Spielman-Srivastava Sparsification à la Talagrand

This is the second in a series of posts explaining a result on hypergraph sparsification that uses Talagrand’s work on Gaussian processes.

In the previous post we talked about Gaussian and sub-Gaussian processes and generic chaining.

In this post we talk about the Spielman-Srivastava probabilistic construction of graph sparsifiers. Their analysis requires a bound on the largest eigenvalue of a certain random matrix, that can be derived from matrix Chernoff bounds.

We will then make our life harder and we will also derive an analysis of the Spielman-Srivastava construction by casting the largest eigenvalue of that random matrix as the sup of a sub-Gaussian process, and then we will apply the machinery from the previous post.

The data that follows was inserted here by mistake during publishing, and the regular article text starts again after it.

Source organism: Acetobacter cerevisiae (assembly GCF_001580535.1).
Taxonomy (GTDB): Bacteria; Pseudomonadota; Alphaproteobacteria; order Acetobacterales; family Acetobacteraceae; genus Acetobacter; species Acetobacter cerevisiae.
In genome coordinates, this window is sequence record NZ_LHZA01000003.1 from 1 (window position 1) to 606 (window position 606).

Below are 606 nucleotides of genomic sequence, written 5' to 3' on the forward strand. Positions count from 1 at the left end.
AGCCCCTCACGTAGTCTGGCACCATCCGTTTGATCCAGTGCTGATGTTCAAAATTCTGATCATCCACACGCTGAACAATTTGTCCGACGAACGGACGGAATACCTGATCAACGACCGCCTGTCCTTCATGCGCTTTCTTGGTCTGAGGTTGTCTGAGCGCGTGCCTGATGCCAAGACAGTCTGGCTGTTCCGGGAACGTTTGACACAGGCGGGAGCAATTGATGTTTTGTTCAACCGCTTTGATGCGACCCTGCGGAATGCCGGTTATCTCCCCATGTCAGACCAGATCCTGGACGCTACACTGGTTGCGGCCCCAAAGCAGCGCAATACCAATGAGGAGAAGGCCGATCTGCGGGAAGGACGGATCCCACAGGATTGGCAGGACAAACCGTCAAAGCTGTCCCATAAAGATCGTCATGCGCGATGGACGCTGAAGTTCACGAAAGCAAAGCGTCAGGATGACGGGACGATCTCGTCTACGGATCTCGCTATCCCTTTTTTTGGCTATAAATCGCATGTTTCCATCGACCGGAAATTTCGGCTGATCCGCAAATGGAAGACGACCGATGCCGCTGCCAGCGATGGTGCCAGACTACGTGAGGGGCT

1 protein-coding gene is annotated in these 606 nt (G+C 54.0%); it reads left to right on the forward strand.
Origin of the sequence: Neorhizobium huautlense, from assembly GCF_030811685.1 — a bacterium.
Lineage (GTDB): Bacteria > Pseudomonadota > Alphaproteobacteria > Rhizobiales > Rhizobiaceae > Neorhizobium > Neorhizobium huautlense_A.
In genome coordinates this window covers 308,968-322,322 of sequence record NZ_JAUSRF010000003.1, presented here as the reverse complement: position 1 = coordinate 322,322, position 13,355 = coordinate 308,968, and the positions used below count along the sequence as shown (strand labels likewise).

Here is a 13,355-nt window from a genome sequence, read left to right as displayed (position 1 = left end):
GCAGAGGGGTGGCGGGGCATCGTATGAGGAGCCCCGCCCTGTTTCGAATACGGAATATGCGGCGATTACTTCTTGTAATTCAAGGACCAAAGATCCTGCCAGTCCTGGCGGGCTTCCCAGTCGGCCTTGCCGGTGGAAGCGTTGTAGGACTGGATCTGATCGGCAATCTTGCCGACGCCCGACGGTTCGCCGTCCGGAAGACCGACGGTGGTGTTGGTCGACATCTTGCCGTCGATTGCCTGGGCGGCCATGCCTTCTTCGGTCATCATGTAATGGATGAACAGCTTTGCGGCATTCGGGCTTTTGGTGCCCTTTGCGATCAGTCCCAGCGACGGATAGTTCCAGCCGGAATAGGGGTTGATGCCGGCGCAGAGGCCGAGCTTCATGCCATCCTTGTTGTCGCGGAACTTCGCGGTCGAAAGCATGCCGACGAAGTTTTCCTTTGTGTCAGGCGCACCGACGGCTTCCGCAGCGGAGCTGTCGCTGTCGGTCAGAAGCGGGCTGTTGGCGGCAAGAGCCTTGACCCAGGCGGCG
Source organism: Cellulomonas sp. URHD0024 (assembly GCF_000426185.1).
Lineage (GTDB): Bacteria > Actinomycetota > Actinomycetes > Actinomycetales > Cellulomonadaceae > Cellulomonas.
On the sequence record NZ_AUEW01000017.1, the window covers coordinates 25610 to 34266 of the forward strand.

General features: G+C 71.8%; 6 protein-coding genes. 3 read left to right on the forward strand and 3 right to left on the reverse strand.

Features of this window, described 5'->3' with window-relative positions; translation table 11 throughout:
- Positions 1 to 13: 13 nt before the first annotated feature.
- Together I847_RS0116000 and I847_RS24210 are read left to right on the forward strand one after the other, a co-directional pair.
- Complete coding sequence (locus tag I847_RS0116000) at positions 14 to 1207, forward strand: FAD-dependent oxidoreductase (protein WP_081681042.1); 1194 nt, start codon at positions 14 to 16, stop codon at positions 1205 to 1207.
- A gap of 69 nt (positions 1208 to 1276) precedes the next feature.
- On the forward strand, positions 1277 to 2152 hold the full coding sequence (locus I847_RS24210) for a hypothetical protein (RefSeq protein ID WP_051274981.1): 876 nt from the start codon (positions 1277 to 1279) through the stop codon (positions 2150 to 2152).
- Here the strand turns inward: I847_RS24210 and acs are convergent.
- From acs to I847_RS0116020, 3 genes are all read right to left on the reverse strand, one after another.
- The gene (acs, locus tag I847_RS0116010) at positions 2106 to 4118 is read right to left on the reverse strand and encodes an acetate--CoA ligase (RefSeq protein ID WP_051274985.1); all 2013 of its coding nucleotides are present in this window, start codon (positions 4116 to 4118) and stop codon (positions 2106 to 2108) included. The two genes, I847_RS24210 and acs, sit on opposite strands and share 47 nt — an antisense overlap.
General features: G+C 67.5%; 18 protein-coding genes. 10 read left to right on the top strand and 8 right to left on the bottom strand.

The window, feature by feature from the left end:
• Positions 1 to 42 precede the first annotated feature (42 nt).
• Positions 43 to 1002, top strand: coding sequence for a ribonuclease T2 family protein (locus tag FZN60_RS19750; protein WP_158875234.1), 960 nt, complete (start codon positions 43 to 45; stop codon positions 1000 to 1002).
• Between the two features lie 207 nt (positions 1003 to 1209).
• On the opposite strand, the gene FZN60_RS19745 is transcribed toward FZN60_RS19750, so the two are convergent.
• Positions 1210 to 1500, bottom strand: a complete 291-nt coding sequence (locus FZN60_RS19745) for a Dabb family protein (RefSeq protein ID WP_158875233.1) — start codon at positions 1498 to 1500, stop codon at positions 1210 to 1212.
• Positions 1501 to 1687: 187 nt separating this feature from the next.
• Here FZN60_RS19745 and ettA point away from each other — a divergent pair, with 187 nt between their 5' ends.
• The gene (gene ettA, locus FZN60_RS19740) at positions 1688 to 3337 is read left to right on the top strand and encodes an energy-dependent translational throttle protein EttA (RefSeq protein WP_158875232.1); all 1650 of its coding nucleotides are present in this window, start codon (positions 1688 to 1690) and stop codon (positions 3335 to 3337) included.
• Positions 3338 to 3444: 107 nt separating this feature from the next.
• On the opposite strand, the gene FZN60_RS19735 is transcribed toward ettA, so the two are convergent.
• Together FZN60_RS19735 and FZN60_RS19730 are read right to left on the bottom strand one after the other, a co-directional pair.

This will be more complicated than it needs to be, but the payoff will be that, as will be shown in the next post, this more complicated proof will also apply, with some changes, to the setting of hypergraphs.

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Talagrand’s Generic Chaining

Welcome to phase two of in theory, in which we again talk about math. I spent last Fall teaching two courses and getting settled, I mostly traveled in January and February, and I have spent the last two months on my sofa catching up on TV series. Hence I will reach back to last Spring, when I learned about Talagrand’s machinery of generic chaining and majorizing measures from Nikhil Bansal, in the context of our work with Ola Svensson on graph and hypergraph sparsification. Here I would like to record what I understood about the machinery, and in a follow-up post I plan to explain the application to hypergraph sparsification.

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